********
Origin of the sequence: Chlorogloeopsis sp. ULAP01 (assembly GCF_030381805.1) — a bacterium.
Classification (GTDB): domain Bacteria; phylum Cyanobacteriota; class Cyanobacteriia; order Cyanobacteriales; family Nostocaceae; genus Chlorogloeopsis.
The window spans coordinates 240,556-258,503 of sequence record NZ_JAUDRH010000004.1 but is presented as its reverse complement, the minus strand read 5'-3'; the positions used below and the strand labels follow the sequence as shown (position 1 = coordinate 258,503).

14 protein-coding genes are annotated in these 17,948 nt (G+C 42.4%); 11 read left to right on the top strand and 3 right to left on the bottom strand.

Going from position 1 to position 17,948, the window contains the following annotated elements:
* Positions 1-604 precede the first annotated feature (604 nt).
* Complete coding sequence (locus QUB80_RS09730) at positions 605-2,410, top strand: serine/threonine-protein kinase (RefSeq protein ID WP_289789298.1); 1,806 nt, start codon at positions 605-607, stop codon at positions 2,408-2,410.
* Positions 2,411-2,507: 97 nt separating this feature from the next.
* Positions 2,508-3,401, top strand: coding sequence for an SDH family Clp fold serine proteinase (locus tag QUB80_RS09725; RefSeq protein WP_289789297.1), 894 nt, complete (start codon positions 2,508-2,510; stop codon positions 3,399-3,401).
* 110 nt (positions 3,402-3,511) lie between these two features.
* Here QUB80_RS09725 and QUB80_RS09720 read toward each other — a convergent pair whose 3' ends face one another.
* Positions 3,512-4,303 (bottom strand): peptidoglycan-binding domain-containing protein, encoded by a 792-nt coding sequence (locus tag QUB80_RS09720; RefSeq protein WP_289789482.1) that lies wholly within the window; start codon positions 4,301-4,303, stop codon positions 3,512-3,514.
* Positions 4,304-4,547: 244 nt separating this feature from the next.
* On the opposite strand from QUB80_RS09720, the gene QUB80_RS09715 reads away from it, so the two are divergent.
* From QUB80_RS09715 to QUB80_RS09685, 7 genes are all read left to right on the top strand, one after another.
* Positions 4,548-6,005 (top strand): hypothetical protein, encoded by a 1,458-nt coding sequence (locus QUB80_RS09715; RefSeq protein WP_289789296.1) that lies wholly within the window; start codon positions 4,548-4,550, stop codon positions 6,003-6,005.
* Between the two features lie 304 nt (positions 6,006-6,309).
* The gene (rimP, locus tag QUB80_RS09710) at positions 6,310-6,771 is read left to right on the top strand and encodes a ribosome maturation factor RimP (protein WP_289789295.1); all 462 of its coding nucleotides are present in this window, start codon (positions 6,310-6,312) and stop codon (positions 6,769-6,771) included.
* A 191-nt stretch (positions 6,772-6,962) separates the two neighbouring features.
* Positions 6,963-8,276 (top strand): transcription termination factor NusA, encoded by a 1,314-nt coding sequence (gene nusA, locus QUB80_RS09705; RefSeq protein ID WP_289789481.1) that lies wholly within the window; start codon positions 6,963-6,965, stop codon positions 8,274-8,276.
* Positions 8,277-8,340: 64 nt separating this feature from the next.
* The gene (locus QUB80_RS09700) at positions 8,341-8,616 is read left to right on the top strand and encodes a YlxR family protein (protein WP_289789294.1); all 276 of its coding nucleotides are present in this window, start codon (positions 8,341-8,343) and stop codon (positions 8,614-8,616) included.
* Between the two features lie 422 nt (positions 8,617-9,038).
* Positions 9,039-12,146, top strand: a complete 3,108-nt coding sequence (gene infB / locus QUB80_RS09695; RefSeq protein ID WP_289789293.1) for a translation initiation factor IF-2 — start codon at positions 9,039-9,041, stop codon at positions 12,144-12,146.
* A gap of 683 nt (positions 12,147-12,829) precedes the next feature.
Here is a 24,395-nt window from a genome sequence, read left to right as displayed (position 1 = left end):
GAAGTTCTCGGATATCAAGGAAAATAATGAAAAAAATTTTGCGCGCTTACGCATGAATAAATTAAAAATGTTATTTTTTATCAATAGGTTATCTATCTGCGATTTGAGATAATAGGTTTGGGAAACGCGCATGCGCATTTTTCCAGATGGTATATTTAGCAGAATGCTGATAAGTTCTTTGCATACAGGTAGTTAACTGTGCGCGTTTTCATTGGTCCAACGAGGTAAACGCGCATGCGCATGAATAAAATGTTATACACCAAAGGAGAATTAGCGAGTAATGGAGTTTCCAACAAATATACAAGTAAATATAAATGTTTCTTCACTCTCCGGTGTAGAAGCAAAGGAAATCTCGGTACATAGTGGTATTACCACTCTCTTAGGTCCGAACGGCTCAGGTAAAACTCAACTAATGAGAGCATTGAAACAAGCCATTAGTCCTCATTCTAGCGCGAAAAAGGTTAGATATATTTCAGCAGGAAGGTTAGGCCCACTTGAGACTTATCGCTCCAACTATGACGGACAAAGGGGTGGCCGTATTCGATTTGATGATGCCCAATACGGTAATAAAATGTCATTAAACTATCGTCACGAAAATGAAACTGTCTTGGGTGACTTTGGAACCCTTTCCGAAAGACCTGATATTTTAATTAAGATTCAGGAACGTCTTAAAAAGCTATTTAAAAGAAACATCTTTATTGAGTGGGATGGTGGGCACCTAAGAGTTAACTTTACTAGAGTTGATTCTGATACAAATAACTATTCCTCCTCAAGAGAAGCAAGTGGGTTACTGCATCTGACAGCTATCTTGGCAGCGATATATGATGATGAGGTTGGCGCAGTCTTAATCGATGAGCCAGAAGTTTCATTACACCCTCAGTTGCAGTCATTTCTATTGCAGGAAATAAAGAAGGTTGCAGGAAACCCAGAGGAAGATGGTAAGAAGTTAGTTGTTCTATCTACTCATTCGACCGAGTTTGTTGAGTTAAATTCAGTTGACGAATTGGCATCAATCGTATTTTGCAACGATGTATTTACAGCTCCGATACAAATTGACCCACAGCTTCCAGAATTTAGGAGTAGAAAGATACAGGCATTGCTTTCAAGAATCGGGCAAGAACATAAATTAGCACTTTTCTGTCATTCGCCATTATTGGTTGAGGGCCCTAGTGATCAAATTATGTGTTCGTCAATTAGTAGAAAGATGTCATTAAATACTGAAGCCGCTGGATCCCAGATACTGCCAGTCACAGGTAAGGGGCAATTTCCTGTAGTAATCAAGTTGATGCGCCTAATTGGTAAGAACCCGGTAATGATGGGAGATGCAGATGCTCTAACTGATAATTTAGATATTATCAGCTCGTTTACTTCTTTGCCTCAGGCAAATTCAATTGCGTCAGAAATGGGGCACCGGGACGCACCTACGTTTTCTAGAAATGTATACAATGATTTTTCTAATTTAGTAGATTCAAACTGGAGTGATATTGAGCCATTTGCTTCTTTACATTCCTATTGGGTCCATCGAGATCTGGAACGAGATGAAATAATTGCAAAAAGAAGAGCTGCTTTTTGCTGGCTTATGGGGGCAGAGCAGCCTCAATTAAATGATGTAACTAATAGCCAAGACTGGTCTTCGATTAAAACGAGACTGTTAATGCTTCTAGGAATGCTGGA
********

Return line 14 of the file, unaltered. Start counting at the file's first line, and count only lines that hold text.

* On the opposite strand from QUB80_RS09720, the gene QUB80_RS09715 reads away from it, so the two are divergent.